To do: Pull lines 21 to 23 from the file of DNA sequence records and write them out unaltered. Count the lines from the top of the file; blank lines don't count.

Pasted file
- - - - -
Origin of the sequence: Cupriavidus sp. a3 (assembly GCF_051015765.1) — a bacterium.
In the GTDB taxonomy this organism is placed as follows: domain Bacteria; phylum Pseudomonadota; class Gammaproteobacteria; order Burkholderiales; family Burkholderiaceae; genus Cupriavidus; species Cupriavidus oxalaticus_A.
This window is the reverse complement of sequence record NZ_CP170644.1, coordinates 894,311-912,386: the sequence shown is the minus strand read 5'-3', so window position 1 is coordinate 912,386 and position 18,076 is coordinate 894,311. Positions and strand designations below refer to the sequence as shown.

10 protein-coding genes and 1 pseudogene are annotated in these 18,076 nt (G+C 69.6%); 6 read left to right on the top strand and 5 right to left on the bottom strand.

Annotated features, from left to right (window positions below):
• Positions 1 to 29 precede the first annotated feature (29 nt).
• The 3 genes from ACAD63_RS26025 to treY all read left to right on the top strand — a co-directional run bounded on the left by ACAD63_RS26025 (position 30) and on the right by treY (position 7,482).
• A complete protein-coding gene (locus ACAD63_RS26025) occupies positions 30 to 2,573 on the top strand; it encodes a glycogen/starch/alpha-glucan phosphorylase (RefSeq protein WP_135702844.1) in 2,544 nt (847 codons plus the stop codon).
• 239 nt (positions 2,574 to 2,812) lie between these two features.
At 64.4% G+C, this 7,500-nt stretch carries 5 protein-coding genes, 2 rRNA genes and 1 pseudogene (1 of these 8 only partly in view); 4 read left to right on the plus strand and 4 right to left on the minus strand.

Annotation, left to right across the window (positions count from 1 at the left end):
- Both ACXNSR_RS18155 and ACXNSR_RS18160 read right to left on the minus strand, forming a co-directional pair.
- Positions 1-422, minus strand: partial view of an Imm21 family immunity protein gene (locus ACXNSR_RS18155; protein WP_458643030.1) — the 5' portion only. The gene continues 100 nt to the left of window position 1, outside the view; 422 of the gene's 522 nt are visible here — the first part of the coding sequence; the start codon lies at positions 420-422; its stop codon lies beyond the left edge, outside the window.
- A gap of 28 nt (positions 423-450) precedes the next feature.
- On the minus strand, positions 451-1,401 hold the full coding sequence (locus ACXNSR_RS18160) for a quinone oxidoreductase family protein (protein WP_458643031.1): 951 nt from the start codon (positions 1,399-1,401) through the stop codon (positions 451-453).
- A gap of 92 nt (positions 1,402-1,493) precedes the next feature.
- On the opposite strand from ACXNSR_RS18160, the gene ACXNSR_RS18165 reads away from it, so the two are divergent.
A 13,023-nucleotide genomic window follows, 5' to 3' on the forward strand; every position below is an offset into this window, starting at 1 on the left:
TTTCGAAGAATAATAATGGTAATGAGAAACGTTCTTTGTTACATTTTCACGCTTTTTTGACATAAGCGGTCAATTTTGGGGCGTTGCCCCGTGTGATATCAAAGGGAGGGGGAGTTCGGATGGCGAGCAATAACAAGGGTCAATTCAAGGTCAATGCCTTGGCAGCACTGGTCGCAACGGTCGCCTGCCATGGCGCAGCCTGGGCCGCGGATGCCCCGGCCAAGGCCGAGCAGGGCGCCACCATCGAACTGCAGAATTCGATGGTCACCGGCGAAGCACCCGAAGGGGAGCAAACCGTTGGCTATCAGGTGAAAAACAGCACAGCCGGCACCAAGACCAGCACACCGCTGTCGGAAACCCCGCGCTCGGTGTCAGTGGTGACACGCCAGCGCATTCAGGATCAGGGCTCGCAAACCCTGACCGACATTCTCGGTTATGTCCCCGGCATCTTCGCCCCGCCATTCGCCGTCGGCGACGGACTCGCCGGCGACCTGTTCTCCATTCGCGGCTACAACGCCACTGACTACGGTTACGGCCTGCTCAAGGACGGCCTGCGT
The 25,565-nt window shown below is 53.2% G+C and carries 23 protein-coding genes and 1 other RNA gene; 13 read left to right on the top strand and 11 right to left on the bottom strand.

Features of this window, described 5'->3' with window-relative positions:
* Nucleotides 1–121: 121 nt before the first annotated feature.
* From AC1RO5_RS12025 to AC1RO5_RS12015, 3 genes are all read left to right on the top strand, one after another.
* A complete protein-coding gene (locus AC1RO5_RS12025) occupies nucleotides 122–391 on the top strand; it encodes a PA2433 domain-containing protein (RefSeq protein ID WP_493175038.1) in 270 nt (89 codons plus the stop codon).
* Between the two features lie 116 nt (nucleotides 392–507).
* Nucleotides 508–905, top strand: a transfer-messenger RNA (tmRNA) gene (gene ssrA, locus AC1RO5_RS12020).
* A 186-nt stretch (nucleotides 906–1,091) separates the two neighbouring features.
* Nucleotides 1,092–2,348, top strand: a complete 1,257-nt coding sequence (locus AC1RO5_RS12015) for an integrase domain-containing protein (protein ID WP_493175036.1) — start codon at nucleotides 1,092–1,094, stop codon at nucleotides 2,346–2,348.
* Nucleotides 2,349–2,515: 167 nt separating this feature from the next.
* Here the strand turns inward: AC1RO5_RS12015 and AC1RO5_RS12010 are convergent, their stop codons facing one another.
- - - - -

Features of this window, described 5'->3' with window-relative positions:
* Nucleotides 1–121: 121 nt before the first annotated feature.
* From AC1RO5_RS12025 to AC1RO5_RS12015, 3 genes are all read left to right on the top strand, one after another.